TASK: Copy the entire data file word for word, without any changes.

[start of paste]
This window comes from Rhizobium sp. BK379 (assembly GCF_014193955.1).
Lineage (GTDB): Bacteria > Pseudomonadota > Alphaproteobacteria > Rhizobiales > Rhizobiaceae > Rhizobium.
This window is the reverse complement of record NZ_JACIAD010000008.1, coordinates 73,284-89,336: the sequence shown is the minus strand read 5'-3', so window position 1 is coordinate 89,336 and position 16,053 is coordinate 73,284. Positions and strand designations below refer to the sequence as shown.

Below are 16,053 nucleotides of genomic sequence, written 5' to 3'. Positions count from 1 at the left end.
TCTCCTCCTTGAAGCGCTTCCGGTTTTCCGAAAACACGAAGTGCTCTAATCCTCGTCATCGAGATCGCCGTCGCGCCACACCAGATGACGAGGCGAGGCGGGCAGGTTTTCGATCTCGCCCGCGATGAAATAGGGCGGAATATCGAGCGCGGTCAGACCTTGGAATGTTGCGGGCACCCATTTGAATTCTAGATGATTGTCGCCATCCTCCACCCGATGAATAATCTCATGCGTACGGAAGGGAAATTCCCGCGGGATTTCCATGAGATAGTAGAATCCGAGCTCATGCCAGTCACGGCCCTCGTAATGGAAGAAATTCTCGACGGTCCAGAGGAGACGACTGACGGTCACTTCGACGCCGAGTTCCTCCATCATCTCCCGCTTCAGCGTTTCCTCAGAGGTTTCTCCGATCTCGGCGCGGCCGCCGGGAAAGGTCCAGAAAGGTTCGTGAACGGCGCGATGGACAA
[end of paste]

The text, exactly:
This window comes from Rhizobium sp. BK379 (assembly GCF_014193955.1).
Lineage (GTDB): Bacteria > Pseudomonadota > Alphaproteobacteria > Rhizobiales > Rhizobiaceae > Rhizobium.
This window is the reverse complement of record NZ_JACIAD010000008.1, coordinates 73,284-89,336: the sequence shown is the minus strand read 5'-3', so window position 1 is coordinate 89,336 and position 16,053 is coordinate 73,284. Positions and strand designations below refer to the sequence as shown.

Below are 16,053 nucleotides of genomic sequence, written 5' to 3'. Positions count from 1 at the left end.
TCTCCTCCTTGAAGCGCTTCCGGTTTTCCGAAAACACGAAGTGCTCTAATCCTCGTCATCGAGATCGCCGTCGCGCCACACCAGATGACGAGGCGAGGCGGGCAGGTTTTCGATCTCGCCCGCGATGAAATAGGGCGGAATATCGAGCGCGGTCAGACCTTGGAATGTTGCGGGCACCCATTTGAATTCTAGATGATTGTCGCCATCCTCCACCCGATGAATAATCTCATGCGTACGGAAGGGAAATTCCCGCGGGATTTCCATGAGATAGTAGAATCCGAGCTCATGCCAGTCACGGCCCTCGTAATGGAAGAAATTCTCGACGGTCCAGAGGAGACGACTGACGGTCACTTCGACGCCGAGTTCCTCCATCATCTCCCGCTTCAGCGTTTCCTCAGAGGTTTCTCCGATCTCGGCGCGGCCGCCGGGAAAGGTCCAGAAAGGTTCGTGAACGGCGCGATGGACAA